Finally some costs for the amp shell...
However there's a little doubt there as to whether there is one available quite as easily as I'd expected, considering that the Superfly was/is still advertised as being in production.
Also, I shouldn't need another reverb pan - I've already got two which work as well as each other!
Finally some thoughts on biasing that rather went over my head. $60 for a new set of power tubes should sort things out though. I hastened to respond - see part 23.
It's going to be $100 for the reverb fix, plus power supply and other updates. No tubes necessary there, but
if in doubt, you should have a spare set of output tubes. That way, if there's ever a question, you just replace the
tubes, give it a listen, and if the sound improves, buy a new set of spares.
What I was wondering was the price quoted on the cabinet. I may still have one new one in black, but what I might have to do would be to uncover a silver cabinet and re-cover it in black...That's a whole lot of work to clean off the old glue. You have to rid yourself of the old glue if you want the vinyl to sit flat on the cabinet, without lumps. That would run $250 for the raw cabinet, and $290 assembled (with new reverb pan, logo, your choice of Black or Cream grille cloth), as the transformers get braced against the pan and the cabinet to reduce chassis damage in shipping.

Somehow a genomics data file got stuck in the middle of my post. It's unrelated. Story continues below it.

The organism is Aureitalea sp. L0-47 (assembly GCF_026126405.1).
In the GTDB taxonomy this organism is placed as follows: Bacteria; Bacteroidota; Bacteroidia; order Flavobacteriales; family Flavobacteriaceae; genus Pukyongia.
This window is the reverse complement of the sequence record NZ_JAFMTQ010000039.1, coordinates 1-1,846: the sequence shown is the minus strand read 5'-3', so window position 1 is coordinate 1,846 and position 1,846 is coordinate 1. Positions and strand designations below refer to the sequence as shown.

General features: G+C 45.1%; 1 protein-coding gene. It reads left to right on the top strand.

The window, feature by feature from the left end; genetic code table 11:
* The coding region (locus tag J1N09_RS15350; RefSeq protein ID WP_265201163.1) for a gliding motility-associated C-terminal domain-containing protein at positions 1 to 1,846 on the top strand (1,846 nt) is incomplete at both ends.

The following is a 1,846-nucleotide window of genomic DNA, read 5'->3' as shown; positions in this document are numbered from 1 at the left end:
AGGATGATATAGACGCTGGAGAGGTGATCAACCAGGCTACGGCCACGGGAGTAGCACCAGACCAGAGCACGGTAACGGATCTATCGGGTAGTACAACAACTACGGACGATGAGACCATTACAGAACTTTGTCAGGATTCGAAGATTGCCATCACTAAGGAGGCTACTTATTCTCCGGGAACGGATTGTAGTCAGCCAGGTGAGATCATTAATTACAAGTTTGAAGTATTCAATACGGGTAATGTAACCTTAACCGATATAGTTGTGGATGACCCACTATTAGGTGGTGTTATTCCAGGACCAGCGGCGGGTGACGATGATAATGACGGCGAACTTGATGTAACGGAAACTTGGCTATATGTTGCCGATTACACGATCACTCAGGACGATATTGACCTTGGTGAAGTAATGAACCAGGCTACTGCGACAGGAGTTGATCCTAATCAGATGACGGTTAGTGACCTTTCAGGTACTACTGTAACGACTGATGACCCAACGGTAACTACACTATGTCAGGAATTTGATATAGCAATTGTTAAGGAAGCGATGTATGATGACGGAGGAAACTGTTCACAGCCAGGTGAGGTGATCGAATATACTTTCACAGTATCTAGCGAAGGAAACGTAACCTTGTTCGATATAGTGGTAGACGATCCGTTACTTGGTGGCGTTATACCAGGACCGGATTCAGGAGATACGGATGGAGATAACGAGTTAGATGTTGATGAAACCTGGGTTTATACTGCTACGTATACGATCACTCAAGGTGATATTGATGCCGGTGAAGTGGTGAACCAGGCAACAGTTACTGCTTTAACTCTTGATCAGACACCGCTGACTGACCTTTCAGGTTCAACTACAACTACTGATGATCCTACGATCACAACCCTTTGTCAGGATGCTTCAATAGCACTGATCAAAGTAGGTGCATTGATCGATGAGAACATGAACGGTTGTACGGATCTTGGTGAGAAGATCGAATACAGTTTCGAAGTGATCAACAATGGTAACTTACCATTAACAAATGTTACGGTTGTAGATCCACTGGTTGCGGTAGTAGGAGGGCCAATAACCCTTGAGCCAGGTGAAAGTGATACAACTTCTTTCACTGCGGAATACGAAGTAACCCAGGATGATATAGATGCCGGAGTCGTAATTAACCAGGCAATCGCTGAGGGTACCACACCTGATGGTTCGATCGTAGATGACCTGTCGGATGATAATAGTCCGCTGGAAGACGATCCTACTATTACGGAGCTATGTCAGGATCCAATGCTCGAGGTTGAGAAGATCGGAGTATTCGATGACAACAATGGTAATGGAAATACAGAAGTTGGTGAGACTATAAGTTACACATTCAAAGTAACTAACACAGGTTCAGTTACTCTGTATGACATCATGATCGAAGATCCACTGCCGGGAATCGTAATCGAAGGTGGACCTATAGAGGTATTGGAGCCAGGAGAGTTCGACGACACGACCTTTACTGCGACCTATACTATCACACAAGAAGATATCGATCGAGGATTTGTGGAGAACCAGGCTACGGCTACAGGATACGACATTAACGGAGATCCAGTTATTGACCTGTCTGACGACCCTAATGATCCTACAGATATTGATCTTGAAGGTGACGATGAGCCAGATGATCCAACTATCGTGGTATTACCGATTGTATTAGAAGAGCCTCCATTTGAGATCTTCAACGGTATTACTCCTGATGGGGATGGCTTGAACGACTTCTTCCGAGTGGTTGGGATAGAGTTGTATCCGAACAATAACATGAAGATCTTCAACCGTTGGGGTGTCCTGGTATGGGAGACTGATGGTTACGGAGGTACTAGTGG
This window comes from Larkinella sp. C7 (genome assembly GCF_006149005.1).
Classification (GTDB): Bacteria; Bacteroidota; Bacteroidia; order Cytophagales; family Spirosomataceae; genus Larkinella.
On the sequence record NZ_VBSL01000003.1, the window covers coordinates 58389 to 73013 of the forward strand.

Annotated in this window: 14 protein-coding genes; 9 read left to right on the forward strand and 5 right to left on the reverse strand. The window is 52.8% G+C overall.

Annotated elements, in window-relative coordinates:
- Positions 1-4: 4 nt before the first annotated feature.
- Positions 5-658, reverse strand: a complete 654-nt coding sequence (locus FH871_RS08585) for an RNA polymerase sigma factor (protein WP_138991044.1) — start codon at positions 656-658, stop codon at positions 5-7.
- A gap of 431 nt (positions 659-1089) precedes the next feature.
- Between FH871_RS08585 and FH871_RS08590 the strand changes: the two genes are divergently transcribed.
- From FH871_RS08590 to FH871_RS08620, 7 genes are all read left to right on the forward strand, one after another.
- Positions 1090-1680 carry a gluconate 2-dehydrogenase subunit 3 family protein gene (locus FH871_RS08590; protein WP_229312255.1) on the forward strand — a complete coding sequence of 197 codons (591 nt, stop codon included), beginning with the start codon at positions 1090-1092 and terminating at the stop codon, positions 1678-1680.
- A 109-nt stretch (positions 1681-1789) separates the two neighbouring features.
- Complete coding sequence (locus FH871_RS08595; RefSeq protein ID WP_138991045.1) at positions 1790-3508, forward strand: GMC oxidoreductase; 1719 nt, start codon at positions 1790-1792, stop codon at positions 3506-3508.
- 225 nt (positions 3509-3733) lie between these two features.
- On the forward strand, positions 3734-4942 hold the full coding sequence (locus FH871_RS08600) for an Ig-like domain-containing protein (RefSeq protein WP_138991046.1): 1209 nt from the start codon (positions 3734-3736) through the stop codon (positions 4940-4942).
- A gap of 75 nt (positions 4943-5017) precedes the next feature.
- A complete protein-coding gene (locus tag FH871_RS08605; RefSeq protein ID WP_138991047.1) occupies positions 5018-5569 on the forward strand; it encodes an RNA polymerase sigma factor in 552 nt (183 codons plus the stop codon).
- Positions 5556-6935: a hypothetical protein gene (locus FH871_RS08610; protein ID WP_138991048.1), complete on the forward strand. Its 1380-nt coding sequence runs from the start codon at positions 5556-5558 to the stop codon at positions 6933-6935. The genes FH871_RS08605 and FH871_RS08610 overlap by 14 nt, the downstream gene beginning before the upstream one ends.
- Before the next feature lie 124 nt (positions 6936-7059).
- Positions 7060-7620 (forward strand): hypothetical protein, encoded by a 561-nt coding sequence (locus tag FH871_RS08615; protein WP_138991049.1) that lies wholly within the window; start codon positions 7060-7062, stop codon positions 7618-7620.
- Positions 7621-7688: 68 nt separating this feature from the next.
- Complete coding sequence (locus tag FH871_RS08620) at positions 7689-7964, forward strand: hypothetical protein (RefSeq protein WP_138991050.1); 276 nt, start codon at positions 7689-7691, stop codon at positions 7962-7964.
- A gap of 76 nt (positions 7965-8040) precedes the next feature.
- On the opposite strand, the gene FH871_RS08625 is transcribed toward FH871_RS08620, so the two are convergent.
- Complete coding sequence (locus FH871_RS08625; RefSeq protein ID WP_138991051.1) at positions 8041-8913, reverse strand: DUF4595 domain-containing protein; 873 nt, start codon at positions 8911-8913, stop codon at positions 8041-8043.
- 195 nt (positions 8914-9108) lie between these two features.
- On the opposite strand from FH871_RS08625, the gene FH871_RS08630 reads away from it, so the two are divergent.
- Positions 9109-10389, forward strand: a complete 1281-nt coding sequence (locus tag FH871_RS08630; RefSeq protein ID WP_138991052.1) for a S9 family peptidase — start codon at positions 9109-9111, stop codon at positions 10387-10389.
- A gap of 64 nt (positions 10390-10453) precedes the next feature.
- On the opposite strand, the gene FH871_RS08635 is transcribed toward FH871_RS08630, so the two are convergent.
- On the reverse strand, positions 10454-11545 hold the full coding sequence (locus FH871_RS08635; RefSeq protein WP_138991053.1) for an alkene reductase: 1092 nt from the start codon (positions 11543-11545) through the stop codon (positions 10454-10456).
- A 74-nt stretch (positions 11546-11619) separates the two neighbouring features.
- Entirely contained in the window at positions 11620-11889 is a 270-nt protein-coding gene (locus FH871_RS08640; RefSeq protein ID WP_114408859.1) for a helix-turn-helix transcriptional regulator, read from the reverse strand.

Tubes- We sell burned in, tested, graded and matched sets for $60. No biasing necessary, just plug them in and go. We found that carefully selecting the tubes yields much better reliability and consistency. Another benefit is that you can just plug in the new tubes without worrying about bias.
Truthfully, bias refers to the idle current of a tube, no signal. You can do it yourself with a voltmeter and your EARS more accurately than anyone using a 'scope (Testing the response of a sine wave on a guitar amplifier is meaningless) or other paraphernalia.